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Finding Scholarly Articles: Home

A quick guide to finding scholarly, peer-reviewed articles

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Mary Sears
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Ernst Mayr Library of the Museum of Comparative Zoology
617-495-2475
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What's a Scholarly Article?

Your professor has specified that you are to use scholarly (or primary research or peer-reviewed or refereed or academic) articles only in your paper. What does that mean?

Scholarly or primary research articles are peer-reviewed, which means that they have gone through the process of being read by reviewers or referees before being accepted for publication. When a scholar submits an article to a scholarly journal, the manuscript is sent to experts in that field to read and decide if the research is valid and the article should be published. Typically the reviewers indicate to the journal editors whether they think the article should be accepted, sent back for revisions, or rejected.

To decide whether an article is a primary research article, look for the following:

  • The author’s (or authors') credentials and academic affiliation(s) should be given;
  • There should be an abstract summarizing the research;
  • The methods and materials used should be given, often in a separate section;
  • There are citations within the text or footnotes referencing sources used;
  • Results of the research are given;
  • There should be discussion  and conclusion;
  • With a bibliography or list of references at the end.

Caution: even though a journal may be peer-reviewed, not all the items in it will be. For instance, there might be editorials, book reviews, news reports, etc. Check for the parts of the article to be sure.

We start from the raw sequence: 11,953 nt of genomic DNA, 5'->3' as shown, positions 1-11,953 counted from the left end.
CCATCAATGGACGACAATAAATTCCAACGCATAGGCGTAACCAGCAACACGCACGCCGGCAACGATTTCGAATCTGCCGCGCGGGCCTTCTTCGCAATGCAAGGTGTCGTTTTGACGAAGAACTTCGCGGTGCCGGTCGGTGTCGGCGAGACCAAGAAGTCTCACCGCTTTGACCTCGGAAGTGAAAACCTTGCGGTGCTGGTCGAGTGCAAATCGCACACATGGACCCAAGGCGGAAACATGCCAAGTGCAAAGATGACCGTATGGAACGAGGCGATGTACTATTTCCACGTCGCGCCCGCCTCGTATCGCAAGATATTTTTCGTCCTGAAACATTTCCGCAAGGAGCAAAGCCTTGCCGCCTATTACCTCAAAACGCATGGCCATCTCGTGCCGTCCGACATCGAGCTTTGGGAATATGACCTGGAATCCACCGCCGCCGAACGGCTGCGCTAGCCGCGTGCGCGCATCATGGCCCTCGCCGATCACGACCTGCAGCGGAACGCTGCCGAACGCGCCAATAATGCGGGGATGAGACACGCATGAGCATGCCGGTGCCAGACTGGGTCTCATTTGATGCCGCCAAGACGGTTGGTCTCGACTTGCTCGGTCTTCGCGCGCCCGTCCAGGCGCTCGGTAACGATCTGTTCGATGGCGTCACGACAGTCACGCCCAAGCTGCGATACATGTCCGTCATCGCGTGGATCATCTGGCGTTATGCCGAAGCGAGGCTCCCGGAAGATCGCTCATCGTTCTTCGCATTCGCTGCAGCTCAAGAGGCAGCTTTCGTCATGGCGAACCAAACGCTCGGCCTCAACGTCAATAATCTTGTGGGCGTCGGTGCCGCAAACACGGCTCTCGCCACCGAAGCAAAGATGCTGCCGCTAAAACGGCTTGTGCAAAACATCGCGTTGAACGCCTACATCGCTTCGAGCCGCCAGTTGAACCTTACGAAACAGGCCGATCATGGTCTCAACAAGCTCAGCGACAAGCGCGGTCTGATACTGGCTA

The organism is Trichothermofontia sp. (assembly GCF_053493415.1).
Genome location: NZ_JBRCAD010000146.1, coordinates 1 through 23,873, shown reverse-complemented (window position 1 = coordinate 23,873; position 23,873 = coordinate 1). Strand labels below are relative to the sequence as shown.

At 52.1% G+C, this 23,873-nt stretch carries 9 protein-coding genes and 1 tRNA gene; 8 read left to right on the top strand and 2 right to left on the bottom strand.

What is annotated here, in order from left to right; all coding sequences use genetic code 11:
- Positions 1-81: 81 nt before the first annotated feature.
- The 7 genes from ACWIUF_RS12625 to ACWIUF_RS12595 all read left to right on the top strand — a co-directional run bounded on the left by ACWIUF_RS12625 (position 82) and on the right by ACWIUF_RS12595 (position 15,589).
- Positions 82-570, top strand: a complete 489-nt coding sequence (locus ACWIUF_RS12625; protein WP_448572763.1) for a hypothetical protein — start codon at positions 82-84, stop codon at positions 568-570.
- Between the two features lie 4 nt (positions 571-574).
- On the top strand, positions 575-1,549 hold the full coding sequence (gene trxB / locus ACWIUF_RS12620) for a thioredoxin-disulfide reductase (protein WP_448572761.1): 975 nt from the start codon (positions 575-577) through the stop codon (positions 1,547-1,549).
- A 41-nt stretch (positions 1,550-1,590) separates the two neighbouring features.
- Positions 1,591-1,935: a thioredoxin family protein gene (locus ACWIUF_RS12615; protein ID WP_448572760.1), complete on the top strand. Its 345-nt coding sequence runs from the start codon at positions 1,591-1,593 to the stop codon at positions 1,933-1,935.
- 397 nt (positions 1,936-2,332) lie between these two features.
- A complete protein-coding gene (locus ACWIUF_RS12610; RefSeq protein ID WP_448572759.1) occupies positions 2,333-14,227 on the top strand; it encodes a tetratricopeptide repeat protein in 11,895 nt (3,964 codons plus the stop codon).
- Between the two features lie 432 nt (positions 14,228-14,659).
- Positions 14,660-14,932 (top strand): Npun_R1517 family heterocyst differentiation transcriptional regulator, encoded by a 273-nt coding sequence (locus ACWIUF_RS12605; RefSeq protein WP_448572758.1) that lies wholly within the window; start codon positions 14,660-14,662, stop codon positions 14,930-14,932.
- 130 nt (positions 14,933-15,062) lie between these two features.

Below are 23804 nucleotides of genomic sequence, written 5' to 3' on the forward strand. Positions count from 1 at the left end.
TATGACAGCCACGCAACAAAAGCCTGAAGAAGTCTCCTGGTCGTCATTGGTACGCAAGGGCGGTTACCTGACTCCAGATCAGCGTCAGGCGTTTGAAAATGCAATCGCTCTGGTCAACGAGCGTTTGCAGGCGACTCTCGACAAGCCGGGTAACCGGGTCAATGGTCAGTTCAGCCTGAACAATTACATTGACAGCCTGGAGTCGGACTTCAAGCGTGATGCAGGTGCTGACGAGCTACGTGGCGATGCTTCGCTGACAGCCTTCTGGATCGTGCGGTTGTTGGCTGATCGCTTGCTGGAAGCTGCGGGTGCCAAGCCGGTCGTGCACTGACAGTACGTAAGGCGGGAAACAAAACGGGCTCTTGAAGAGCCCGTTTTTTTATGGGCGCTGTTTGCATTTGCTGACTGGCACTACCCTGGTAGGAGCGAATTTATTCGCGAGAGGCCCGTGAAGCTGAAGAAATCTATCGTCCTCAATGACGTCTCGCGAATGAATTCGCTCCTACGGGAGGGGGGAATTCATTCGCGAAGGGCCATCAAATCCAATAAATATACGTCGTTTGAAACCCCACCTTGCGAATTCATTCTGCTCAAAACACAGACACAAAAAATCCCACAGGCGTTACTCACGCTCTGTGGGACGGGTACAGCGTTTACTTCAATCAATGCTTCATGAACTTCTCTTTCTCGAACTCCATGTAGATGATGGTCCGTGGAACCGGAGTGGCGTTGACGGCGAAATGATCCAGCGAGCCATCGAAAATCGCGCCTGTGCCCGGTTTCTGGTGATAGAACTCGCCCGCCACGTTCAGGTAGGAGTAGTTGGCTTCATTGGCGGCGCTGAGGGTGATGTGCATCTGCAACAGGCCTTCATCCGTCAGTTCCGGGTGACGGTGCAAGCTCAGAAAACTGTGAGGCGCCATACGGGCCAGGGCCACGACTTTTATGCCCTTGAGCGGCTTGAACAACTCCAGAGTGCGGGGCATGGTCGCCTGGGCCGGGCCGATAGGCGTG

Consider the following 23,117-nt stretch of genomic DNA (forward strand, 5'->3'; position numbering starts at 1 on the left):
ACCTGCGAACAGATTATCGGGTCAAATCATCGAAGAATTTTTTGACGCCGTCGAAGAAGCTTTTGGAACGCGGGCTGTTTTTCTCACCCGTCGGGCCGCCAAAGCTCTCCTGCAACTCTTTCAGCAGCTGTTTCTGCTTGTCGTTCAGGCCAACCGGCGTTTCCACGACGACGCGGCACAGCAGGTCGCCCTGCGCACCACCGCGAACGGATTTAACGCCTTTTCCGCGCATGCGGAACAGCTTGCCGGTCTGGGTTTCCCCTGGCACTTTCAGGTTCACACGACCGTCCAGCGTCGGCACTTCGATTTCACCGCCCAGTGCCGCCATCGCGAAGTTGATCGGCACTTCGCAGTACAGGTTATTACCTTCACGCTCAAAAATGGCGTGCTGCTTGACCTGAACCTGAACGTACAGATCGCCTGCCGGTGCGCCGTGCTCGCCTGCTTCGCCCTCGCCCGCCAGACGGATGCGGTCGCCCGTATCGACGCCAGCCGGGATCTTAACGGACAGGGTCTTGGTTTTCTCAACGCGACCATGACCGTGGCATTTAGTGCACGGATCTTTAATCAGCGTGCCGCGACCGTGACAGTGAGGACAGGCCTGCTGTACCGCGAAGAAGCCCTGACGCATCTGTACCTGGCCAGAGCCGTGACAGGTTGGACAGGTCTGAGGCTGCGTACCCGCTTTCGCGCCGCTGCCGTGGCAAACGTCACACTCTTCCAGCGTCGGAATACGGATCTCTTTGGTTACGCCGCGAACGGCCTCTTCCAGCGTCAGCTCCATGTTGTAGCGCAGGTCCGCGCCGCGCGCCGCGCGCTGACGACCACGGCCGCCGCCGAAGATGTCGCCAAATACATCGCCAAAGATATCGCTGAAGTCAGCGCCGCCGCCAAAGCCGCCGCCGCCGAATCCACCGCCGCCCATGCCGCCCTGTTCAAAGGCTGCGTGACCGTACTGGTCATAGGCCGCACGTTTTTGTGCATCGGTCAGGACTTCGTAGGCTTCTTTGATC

You can limit your search results to primary research, peer-reviewed or refereed articles in many databases. To search for scholarly articles in HOLLIS, type your keywords in the box at the top, and select Everything from the choices that appear next.   On the search results screen, look for the Show Only section on the right and click on Peer-reviewed articles. (Make sure to login in with your HarvardKey to get full-text of the articles that Harvard has purchased.)

Many of the databases that Harvard offers have similar features to limit to peer-reviewed or scholarly articles.  For example in Academic Search Premier, click on the box for Scholarly (Peer Reviewed) Journals on the search screen.

Review articles are another great way to find scholarly primary research articles. Review articles are not considered "primary research", but they pull together primary research articles on a topic, summarize and analyze them.  In Google Scholar, click on Review Articles at the left of the search results screen. Ask your professor whether review articles can be cited for an assignment.

A note about Google searching.  A regular Google search turns up a broad variety of results, which can include scholarly articles but Google results also contain commercial and popular sources which may be misleading, outdated, etc.  Use Google Scholar through the Harvard Library instead.

About Wikipedia.  Wikipedia is not considered scholarly, and should not be cited, but it frequently includes references to scholarly articles. Before using those references for an assignment, double check by finding them in Hollis or a more specific subject database.

Still not sure about a source? Consult the course syllabus for guidance, contact your professor or teaching fellow, or use the Ask A Librarian service.